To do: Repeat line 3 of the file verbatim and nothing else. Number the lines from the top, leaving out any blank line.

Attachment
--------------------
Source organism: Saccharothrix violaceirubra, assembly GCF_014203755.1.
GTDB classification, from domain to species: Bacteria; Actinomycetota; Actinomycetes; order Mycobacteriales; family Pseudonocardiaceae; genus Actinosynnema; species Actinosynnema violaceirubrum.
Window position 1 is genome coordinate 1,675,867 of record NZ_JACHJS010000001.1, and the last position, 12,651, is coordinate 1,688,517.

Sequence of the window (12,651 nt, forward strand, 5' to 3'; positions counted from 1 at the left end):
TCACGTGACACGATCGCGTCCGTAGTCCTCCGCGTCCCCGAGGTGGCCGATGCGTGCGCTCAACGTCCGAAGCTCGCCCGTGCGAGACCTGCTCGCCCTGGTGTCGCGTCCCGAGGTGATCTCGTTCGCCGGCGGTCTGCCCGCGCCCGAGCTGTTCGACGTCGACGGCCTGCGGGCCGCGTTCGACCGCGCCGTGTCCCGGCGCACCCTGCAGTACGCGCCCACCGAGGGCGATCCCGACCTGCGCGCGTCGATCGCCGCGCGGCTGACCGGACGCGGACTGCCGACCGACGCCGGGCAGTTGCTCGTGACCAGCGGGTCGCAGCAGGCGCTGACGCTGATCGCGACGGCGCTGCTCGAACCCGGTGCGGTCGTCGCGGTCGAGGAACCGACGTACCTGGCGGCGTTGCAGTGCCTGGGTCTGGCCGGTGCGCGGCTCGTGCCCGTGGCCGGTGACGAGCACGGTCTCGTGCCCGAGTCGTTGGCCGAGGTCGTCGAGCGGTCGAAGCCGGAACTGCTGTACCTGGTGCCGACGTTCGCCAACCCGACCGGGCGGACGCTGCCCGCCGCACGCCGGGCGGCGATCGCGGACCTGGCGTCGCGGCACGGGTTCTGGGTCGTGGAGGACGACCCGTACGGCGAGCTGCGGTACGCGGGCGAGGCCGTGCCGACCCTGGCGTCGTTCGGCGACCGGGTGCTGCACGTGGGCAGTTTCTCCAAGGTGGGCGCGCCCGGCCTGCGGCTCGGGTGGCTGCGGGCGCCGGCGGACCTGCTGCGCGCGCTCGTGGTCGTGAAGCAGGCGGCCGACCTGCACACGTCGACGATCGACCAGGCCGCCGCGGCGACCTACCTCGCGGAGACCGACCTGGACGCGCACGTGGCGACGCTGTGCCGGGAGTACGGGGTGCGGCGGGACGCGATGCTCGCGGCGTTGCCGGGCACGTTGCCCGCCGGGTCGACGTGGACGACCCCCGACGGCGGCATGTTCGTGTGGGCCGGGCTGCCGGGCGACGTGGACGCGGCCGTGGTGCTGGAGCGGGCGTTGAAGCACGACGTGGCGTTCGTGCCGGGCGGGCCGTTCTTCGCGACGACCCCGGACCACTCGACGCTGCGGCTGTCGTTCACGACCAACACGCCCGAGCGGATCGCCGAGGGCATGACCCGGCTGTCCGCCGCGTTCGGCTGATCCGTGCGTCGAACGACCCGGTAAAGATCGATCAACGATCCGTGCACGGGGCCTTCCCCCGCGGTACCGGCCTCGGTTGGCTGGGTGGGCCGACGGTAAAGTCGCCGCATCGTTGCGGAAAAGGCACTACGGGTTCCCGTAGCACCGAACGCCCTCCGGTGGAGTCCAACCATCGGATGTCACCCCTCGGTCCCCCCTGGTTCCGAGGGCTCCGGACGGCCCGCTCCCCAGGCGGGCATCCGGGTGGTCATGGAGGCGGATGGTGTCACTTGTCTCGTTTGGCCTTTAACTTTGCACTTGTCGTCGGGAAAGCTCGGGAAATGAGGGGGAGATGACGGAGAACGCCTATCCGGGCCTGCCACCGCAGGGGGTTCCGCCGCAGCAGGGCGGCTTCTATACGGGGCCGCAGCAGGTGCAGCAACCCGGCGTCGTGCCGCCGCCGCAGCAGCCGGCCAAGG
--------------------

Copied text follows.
Window position 1 is genome coordinate 1,675,867 of record NZ_JACHJS010000001.1, and the last position, 12,651, is coordinate 1,688,517.